In winter, there’s an especially great deal – we paid only around USD$95.00, a steal for Icelandic standards.
If you do search for the accommodation on google, don’t be confused with a guesthouse with a similar name-that one is located in Blonduos, close to Saudarkrokur as well. The correct link is http://ausis.is/ .
We left the next morning to Akureyri, regarded as Iceland’s second city. During the drive, the scenery and landscapes became more and more awe-inspiring.
It takes only 2 hours to reach Akureyri, but since we didn’t have much lined up for the day other than exploring Akureyri itself, we decided to take the longer route, around Trollaskagi Peninsula which presented several beautiful views of the coast surrounding Iceland.
We found some time to have a small picnic at a rest stop, admiring the views while we had some of Iceland’s most famous snack.
Unfortunately, we missed out on the local thermal swimming pool at Hofsos in Day 4, while driving from Saudarkrokur to Akureyri. The pool, I read, was like an infinity pool of sorts, so you are able to swim and at the same time enjoy views of the Icelandic coast and peninsula. It’s also known to be one of the prettiest local swimming pools in Iceland. Furthermore, the price is extremely low and probably on crowds as well.
Our lunch stop was at a small little cafe at Dalvik, where we stopped for a coffee and a really good, home made waffle.
We met two young ladies on a work and travel scheme, one from California and the other from New Zealand. They too fell in love with Iceland during traveling and decided to extend their stay by working.
The drive from Dalvik to Akureyri was a short one, though it took us a while to find our apartment in Akureyri, due to some confusion with the house number and the confusing one way roads in the city.
When we eventually found it, we were met by our host Eirikur, who was a nice and charming Icelandic guy. His apartment was in great condition even though it looked a little dodgy on the outside.
Once we settled in, we headed over to the shopping centre at Glerartorg to replenish our supplies and purchase some food gifts back home, at Netto, another budget store worth visiting. There’s also a Bonus in Akureyri as well.
Since we usually ate sandwiches or pastries for lunch, and we hadn’t had a proper sit-down meal since arriving in Iceland, I decided to take the missus to a nice restaurant. Tripadvisor ranked this particular restaurant, Orkins Hans Noa as the number 1 in Akureyri so we went for that. Unfortunately, the place was probably the most overrated we encountered on our trip. We ordered a fish and a beef main (the lamb I wanted was unavailable-shocking, considering the number of lambs in Iceland outnumber humans), which both didn’t turn out great. Incidentally, the waitress strongly recommended the beef, promoting it as her favorite in the menu, though i think the restaurant is primarily know for its fish dishes.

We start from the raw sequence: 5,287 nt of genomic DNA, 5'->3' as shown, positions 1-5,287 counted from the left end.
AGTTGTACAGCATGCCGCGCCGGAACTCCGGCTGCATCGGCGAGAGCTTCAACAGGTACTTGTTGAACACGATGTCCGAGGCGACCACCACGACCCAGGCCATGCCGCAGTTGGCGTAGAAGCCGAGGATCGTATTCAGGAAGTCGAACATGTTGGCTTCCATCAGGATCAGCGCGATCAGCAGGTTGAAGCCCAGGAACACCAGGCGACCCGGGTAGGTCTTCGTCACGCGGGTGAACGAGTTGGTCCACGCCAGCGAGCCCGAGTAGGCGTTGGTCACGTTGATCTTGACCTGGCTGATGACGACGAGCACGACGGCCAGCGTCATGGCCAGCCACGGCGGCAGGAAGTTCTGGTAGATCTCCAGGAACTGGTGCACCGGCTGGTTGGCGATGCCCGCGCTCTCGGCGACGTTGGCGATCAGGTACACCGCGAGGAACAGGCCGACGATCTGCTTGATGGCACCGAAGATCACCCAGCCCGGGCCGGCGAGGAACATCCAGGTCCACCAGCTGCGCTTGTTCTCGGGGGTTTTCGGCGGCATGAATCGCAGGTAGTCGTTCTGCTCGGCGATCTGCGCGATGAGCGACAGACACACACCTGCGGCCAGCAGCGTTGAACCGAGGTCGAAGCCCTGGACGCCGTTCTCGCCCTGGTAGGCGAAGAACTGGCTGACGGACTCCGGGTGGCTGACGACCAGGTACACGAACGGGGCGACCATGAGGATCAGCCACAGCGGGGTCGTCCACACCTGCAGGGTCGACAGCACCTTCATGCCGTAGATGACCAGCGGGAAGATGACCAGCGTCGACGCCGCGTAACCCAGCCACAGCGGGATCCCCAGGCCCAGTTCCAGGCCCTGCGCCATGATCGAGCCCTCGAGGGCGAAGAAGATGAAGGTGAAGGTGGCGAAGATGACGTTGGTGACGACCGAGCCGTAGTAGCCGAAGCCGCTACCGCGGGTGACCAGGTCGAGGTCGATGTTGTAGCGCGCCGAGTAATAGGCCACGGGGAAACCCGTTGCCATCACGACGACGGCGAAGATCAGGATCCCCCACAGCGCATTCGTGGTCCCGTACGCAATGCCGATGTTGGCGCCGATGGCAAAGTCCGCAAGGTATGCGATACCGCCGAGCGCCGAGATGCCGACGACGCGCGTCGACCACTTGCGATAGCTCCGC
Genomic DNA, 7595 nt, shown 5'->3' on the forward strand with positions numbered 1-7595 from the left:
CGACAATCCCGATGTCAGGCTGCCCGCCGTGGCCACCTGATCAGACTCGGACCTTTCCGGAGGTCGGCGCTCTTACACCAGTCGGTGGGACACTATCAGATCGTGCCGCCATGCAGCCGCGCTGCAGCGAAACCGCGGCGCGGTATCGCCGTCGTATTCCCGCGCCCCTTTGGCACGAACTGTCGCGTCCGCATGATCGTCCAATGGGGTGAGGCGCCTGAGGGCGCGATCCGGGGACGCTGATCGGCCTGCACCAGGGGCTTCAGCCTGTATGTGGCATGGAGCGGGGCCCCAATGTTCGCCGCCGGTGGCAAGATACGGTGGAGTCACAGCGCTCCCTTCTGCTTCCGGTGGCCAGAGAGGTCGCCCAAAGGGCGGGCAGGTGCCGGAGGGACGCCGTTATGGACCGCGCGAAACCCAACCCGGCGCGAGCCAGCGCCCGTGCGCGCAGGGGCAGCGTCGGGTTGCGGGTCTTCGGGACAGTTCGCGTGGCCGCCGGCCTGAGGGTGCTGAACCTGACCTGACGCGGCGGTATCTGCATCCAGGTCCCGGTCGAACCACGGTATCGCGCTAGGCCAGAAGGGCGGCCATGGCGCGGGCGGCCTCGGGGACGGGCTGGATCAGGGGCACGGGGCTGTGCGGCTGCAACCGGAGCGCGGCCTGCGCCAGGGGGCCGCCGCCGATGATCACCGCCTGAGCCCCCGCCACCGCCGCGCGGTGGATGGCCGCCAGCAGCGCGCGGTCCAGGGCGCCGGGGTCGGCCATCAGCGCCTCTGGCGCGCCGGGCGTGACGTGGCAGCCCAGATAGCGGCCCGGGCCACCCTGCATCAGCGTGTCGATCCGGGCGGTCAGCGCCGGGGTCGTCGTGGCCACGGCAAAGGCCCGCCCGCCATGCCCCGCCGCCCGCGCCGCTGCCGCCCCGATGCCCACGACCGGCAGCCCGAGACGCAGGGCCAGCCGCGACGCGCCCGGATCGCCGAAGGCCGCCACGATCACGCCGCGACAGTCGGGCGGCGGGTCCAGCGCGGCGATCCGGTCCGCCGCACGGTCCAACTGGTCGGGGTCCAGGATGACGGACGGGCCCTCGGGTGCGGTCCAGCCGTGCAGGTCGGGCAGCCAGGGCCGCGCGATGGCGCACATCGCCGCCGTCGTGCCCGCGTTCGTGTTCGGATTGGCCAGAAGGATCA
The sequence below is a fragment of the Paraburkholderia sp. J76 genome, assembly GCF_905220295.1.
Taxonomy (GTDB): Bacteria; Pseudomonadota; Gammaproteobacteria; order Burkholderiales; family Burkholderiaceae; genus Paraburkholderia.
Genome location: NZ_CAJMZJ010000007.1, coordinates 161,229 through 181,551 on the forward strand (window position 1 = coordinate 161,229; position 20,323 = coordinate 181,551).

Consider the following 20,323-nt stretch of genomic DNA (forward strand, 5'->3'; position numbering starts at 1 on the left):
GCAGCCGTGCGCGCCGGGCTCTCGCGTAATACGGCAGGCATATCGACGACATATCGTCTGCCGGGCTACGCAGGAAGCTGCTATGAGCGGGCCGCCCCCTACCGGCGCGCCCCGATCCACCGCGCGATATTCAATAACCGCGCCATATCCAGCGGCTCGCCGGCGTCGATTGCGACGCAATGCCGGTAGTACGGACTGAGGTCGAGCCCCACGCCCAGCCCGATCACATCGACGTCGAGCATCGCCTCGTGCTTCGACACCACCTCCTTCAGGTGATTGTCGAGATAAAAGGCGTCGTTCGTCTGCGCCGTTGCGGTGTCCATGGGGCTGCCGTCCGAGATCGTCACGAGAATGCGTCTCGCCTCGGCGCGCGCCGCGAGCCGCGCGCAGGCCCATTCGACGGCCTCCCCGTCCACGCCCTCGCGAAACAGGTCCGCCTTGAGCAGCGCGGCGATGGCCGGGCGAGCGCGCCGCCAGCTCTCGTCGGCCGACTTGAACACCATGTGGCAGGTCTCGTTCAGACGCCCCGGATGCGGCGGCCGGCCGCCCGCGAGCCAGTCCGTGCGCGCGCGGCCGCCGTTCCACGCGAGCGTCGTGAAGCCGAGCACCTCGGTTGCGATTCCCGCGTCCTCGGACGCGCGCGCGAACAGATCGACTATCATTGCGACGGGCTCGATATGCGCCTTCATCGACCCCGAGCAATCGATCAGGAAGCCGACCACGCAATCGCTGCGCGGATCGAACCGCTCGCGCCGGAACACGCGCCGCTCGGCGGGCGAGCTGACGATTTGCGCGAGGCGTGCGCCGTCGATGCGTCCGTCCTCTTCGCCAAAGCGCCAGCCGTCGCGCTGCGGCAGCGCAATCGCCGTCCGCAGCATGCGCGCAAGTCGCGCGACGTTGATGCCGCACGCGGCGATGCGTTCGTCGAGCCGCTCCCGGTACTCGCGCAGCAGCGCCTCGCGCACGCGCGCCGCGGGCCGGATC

Let’s just say we both overdosed on salt that night.
In any case, the positive spin on the night was that we managed to catch a glimpse of the Northern Lights, albeit a streak of green across the clear, dark sky.
We enjoyed viewing the dim lights while having the supposed best ice cream in Iceland, Brynja, which again turned out to be a bit of a let down. It’s actually soft serve ice cream. Still, it was interesting to be eating ice cream at sub zero temperatures.
I’ve seen some really beautiful pictures on the internet of the Northern Lights, so I think it’s a combination of a lot of luck, good weather and patience to see something of that magnitude. We only got to see green streaks twice, with the other time while soaking at Myvatn Nature Baths. I wished I had planned a better session of sitting out and waiting for the lights to appear, since I think Pari was quite disappointed from not seeing it in full bloom. For this, I felt really sorry. But at least it gives us an excuse to go again!
Is Akureyri worth visiting then? Personally I don’t think it requires a full or even half day. It’s probably enough to just stop over for the night to rest or eat, or even bypass if you have some accommodation elsewhere.